1 Rather that hair is not susceptible of the action of the sun's rays as feathers are. See Aristot. De Coloribus, 6. It is remarkable that almost, if not absolutely, the only case in which hair exhibits something of the iridescent lustre of which the feathers of birds and the scales of fishes offer so many examples, is that of an animal of burrowing habits; the chrysochloris or cape mole, of which several species are known.

2 Hippocras was made by boiling together red wine and spice. Its name is of course derived from its being strained in the manner described in the text. See Strutt, Manners and Customs, iii. 74. and compare Hippocrates, De Affectionibus, ii. p. 420. of Kuhn's edition.

Plutarch in Alexandr. p. 666.

Lord Herbert of Cherbury affirms that his personal attendants could testify that he possessed this advantage.

Experiments in consort touching motion of bodies upon their

pressure.

9. Take a glass, and put water into it, and wet your finger, and draw it round about the lip of the glass, pressing it somewhat hard; and after you have drawn it some few times about, it will make the water frisk and sprinkle up in a fine dew. This instance doth excellently demonstrate the force of compression in a solid body. For whensoever a solid body (as wood, stone, metal, &c.) is pressed, there is an inward tumult in the parts thereof, seeking to deliver themselves from the compression. And this is the cause of all violent motion. Wherein it is strange in the highest degree, that this motion hath never been observed nor inquired; it being of all motions the most common, and the chief root of all mechanical operations. This motion worketh in round at first, by way of proof and search which way to deliver itself; and then worketh in progress, where it findeth the deliverance easiest. In liquors this motion is visible; for all liquors strucken make round circles, and withal dash; but in solids (which break not) it is so subtile, as it is invisible; but nevertheless bewrayeth itself by many effects; as in this instance whereof we speak. For the pressure of the finger, furthered by the wetting (because it sticketh so much the better unto the lip of the glass) after some continuance, putteth all the small parts of the glass into work, that they strike the water sharply; from which percussion that sprinkling cometh.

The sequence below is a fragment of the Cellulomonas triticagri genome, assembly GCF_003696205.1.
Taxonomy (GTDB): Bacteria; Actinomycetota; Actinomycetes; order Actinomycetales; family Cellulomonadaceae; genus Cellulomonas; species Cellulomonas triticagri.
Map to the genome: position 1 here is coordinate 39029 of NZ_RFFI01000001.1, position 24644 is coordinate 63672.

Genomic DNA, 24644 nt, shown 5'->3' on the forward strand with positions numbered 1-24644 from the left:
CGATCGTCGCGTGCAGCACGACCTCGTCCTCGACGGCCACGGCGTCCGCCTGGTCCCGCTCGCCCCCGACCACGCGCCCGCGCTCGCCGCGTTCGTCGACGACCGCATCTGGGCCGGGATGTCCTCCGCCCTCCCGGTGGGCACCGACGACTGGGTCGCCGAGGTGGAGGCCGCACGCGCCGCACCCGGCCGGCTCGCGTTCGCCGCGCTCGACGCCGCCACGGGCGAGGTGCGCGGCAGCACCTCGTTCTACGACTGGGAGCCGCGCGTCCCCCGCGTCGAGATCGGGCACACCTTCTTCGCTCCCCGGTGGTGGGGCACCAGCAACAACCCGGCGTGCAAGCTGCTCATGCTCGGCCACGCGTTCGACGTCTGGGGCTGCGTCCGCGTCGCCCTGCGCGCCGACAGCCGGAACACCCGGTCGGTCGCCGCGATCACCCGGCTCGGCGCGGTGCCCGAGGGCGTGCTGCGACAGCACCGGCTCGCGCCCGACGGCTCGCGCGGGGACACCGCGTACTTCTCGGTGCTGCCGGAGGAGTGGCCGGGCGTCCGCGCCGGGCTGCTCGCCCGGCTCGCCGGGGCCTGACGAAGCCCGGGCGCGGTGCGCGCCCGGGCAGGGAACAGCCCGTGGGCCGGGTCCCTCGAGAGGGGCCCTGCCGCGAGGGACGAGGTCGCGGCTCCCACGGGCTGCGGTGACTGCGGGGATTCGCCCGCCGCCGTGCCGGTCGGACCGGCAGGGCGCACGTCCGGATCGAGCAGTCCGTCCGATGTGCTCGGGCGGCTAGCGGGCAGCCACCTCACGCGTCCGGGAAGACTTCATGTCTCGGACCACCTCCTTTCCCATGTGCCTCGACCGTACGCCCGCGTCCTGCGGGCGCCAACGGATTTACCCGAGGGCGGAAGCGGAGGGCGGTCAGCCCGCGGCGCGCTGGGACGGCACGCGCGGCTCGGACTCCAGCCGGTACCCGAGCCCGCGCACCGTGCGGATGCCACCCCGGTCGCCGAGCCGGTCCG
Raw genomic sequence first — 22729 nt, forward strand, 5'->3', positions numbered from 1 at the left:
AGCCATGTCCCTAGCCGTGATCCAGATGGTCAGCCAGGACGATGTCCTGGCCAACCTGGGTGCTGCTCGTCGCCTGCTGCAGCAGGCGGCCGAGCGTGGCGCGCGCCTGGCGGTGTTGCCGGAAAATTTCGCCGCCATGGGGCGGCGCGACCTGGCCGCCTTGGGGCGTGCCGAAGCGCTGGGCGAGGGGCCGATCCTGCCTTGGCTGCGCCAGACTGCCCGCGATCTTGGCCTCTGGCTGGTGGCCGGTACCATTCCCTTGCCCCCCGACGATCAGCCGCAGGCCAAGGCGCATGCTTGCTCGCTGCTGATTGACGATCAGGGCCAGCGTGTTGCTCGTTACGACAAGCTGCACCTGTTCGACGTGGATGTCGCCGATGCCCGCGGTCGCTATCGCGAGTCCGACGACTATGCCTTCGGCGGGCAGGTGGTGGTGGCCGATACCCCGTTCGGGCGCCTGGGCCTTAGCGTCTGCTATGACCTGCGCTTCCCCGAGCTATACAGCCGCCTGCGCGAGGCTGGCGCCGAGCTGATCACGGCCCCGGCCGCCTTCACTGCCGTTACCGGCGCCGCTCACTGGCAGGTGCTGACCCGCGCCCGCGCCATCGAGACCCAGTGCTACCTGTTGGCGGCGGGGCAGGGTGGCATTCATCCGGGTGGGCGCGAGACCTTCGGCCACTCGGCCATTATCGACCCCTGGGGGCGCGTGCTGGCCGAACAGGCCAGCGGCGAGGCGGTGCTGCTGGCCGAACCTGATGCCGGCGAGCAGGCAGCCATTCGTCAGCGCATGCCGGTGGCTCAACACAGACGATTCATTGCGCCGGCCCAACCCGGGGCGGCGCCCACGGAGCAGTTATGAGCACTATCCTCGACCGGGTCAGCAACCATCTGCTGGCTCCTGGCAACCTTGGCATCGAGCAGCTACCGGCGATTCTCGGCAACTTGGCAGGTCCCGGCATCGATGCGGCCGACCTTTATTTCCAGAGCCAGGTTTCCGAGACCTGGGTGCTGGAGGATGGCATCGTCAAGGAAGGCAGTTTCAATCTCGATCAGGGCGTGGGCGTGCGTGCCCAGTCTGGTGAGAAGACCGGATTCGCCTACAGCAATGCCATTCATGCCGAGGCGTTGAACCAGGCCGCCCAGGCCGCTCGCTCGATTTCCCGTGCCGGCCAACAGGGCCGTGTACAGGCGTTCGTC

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10. If you strike or pierce a solid body that is brittle, as glass or sugar, it breaketh not only where the immediate force is; but breaketh all about into shivers and fitters; the motion, upon the pressure, searching all ways, and breaking where it findeth the body weakest.

11. The powder in shot, being dilated into such a flame as endureth not compression, moveth likewise in round, (the flame being in the nature of a liquid body) sometimes recoiling, sometimes breaking the piece, but generally discharging the bullet, because there it findeth easiest deliverance.

12. This motion upon pressure, and the reciprocal thereof, which is motion upon tensure, we use to call (by one common